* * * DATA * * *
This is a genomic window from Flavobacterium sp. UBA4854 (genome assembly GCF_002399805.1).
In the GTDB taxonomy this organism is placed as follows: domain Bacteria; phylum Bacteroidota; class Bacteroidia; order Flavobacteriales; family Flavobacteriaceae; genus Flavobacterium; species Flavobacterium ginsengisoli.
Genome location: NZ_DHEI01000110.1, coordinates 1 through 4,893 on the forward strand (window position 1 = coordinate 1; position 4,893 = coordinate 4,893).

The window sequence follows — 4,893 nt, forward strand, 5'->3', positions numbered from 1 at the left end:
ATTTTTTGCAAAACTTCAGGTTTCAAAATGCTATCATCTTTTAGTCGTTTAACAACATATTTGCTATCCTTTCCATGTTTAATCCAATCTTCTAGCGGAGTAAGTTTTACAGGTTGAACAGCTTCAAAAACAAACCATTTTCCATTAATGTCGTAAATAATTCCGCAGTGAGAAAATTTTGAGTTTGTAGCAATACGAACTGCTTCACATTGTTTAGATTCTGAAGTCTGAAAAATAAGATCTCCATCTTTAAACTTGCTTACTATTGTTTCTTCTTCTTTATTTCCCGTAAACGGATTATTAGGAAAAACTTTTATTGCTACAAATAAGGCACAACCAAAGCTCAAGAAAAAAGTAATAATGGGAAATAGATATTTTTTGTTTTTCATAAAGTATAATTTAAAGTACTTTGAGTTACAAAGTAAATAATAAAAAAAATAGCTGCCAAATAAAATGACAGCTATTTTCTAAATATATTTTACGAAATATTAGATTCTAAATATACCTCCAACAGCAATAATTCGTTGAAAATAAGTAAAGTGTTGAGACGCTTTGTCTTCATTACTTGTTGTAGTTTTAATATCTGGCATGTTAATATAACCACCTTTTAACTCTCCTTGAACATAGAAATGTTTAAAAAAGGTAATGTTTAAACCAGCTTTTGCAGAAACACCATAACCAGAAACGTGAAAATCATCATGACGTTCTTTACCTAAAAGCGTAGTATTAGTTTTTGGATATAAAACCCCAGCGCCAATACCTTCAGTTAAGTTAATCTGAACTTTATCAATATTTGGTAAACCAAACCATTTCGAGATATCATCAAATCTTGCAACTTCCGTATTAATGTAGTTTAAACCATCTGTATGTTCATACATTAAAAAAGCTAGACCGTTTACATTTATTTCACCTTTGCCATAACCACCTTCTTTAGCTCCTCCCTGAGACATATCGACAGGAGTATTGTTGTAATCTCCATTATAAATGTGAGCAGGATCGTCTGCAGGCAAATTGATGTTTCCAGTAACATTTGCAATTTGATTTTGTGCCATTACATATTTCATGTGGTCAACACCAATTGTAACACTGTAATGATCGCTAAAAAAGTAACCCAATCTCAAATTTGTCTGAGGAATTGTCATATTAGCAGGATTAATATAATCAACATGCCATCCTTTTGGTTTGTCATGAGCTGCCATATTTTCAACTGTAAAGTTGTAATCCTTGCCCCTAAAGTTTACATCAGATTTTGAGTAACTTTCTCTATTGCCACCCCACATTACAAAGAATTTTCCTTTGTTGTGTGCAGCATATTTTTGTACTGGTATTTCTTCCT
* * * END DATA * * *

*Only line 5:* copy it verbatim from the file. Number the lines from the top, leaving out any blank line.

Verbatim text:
ATTTTTTGCAAAACTTCAGGTTTCAAAATGCTATCATCTTTTAGTCGTTTAACAACATATTTGCTATCCTTTCCATGTTTAATCCAATCTTCTAGCGGAGTAAGTTTTACAGGTTGAACAGCTTCAAAAACAAACCATTTTCCATTAATGTCGTAAATAATTCCGCAGTGAGAAAATTTTGAGTTTGTAGCAATACGAACTGCTTCACATTGTTTAGATTCTGAAGTCTGAAAAATAAGATCTCCATCTTTAAACTTGCTTACTATTGTTTCTTCTTCTTTATTTCCCGTAAACGGATTATTAGGAAAAACTTTTATTGCTACAAATAAGGCACAACCAAAGCTCAAGAAAAAAGTAATAATGGGAAATAGATATTTTTTGTTTTTCATAAAGTATAATTTAAAGTACTTTGAGTTACAAAGTAAATAATAAAAAAAATAGCTGCCAAATAAAATGACAGCTATTTTCTAAATATATTTTACGAAATATTAGATTCTAAATATACCTCCAACAGCAATAATTCGTTGAAAATAAGTAAAGTGTTGAGACGCTTTGTCTTCATTACTTGTTGTAGTTTTAATATCTGGCATGTTAATATAACCACCTTTTAACTCTCCTTGAACATAGAAATGTTTAAAAAAGGTAATGTTTAAACCAGCTTTTGCAGAAACACCATAACCAGAAACGTGAAAATCATCATGACGTTCTTTACCTAAAAGCGTAGTATTAGTTTTTGGATATAAAACCCCAGCGCCAATACCTTCAGTTAAGTTAATCTGAACTTTATCAATATTTGGTAAACCAAACCATTTCGAGATATCATCAAATCTTGCAACTTCCGTATTAATGTAGTTTAAACCATCTGTATGTTCATACATTAAAAAAGCTAGACCGTTTACATTTATTTCACCTTTGCCATAACCACCTTCTTTAGCTCCTCCCTGAGACATATCGACAGGAGTATTGTTGTAATCTCCATTATAAATGTGAGCAGGATCGTCTGCAGGCAAATTGATGTTTCCAGTAACATTTGCAATTTGATTTTGTGCCATTACATATTTCATGTGGTCAACACCAATTGTAACACTGTAATGATCGCTAAAAAAGTAACCCAATCTCAAATTTGTCTGAGGAATTGTCATATTAGCAGGATTAATATAATCAACATGCCATCCTTTTGGTTTGTCATGAGCTGCCATATTTTCAACTGTAAAGTTGTAATCCTTGCCCCTAAAGTTTACATCAGATTTTGAGTAACTTTCTCTATTGCCACCCCACATTACAAAGAATTTTCCTTTGTTGTGTGCAGCATATTTTTGTACTGGTATTTCTTCCT